Shooting in Florida School: Why Walmart in the United States Are Turning Backs

The national controversy in the United States about the sale of weapons after the massacre of 17 people last February 14 at the school in Parkland, Florida, is living a new chapter with the unexpected decision of two large commercial chains.

Shooting in Florida School


Why Walmart and other large companies in the United States are turning their backs on the National Rifle Association after the Shooting in Florida School. Dick’s Sporting Goods, with more than 600 stores dedicated to the sale of sports equipment, including weapons, announced that it will stop selling assault rifles, such as the one used by Parkland’s homicide. He also reported that he will no longer sell any firearm to children under 21 years of age.

Soon after, it was Walmart, another distribution giant in the country, that raised the minimum age to 21 to acquire a firearm in their establishments.

Walmart had stopped offering assault rifles after the Sandy Hook massacre in 2012, and now it will also stop selling so-called “high capacity loaders”, which allow more shots to be fired without having to stop to reload the weapon.

Shooting in Florida School


The step taken by these two companies was met the same day that the students of the Stoneman Douglas school, that the young Nikolas Cruz planted corpses with his AR-15 rifle, finally returned to their classes.

The protests organized later by the students of this secondary school in demand of a greater control of the sale of arms have caught the national attention and seem to be giving their first results.

In the statement in which he announced his new stance on weapons, Dick’s chain had a message for the young people of the Stoneman Douglas: “We have heard them, the nation has heard them.”

The students, together with activist groups organized in networks and streets, demand from the authorities measures of arms control.

They also ask companies to break their ties with the National Rifle Association (NRA), the programs lobby that strongly opposes the ban on the sale of assault rifles and the elevation at 21 years of legal age. for the acquisition of weapons.

Shooting in Florida School

Contrary to what happened after other massacres in the country, such as Las Vegas in October 2017 or the school of Sandy Hook in 2012, the voice of those who advocate greater control to stop the loss of life seems to make your way

Message from Trump

Florida legislators debated in the state chamber the introduction of measures to control the sale of arms. Hours before, several companies had announced the end of the discounts offered to members of the NRA.

Republican leaders in Congress have opposed increasing the legal age to buy arms at the federal level to 21 years, but the president, Donald Trump, said he would “seriously think about this” and, in a meeting with congressmen, he demanded members of his party and the Democrats who reach an agreement on the subject.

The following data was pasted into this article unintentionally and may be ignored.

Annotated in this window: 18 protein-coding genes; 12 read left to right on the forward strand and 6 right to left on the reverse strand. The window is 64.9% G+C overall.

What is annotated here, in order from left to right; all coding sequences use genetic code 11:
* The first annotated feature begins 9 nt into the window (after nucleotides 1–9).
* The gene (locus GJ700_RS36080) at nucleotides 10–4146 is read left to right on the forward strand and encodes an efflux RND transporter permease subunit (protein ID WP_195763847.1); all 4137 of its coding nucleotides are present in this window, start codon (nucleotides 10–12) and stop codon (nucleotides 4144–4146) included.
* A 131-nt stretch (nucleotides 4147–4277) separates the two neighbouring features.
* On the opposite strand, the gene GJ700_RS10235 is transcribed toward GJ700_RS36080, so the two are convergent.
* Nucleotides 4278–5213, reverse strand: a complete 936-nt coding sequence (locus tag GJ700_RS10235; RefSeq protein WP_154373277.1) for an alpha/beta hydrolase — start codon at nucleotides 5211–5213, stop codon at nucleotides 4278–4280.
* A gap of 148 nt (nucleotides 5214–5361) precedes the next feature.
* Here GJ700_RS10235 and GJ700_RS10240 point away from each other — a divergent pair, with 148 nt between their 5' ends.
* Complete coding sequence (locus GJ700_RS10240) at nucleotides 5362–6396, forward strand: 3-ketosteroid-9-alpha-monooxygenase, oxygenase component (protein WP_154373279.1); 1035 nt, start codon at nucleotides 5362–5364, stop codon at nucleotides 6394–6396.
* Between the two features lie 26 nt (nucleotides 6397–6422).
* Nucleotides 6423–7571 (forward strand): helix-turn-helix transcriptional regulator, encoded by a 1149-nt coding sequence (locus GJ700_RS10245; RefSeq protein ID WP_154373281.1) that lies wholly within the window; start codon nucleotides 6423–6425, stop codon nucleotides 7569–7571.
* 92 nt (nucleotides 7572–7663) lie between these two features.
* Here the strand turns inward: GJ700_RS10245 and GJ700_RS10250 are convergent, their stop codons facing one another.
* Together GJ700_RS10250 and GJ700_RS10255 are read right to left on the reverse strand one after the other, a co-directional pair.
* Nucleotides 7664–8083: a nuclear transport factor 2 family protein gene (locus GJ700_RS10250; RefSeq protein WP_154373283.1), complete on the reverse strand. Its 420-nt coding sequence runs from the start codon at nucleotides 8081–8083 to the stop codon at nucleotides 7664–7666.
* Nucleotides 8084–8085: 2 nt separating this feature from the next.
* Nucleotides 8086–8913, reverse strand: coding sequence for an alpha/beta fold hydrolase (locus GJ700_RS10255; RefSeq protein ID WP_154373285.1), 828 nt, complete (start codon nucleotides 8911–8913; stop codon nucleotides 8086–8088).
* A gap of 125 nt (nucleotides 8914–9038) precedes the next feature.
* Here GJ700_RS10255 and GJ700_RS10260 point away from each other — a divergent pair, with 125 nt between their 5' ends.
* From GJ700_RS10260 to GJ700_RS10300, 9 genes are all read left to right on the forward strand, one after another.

In that same meeting, Trump surprised by telling Republicans Pat Toomey and Joe Manchin that they were afraid of the NRA.

“They have great power over you,” Trump told a Republican. “They have less power over me (…) Some of you are petrified.”

Donald Trump’s candidacy for the White House received support and funding from the NRA.

But while in the political arena a debate with deep implications is resolved, companies have already begun to act in response to calls for a boycott of the NRA.

Shooting in Florida School

Airlines United and Delta, which together transport some 300 million passengers a year, reported that they will stop applying the discounts offered to the members of the controversial association and asked him to stop showing his image on his NRA website.

They were not the only ones who now want to distance themselves from who their partner was.

Enterprise Holdings and Hertz, both dedicated to car rental; the First National Bank of Omaha; insurers Chubb and MetLife, Symantec, specialized in computer security; they also broke their agreements and commercial collaboration programs.

The NRA, which claims to have 5 million members, defended itself on Twitter.

“Instead of blaming organizations that defend the right of all recognized in the Second Amendment, perhaps people should look at the series of errors of the FBI and local security forces,” he claimed.

The FBI had been alerted to the danger posed by Nikolas Cruz and the Broward County Sheriff’s Office acknowledged that one of its agents present in the area avoided confronting the killer. The NRA executive director, Wayne Lapierre, accused the promoters of the boycott campaign of being “opportunists” who use the tragedy of the Parkland school to abolish the right to bear arms that the Constitution recognizes Americans.

“They hate the NRA, they hate the Second Amendment, they hate individual freedom,” he said.

The truth is that the current one seems to be having more impact than previous attempts against the arms lobby.

Shooting in Florida School

Scott Galloway, a professor of marketing, said on NBC that the reaction of the companies that have severed ties with the NRA due to the calculation that has made
what is best for their business.

“The most valuable consumer is a person of 18. His recent galvanization on the subject has made the NRA very undesirable.”

Bob Spitzer, a researcher on gun policy at the State University of New York, agreed that the movements of companies such as Dick’s or Walmart “are probably a reaction to the shooting of Florida,” but said it is still too early to gauge what their impact will be. real.

“Usually what happens is that the storm subsides and the NRA counts on it.”


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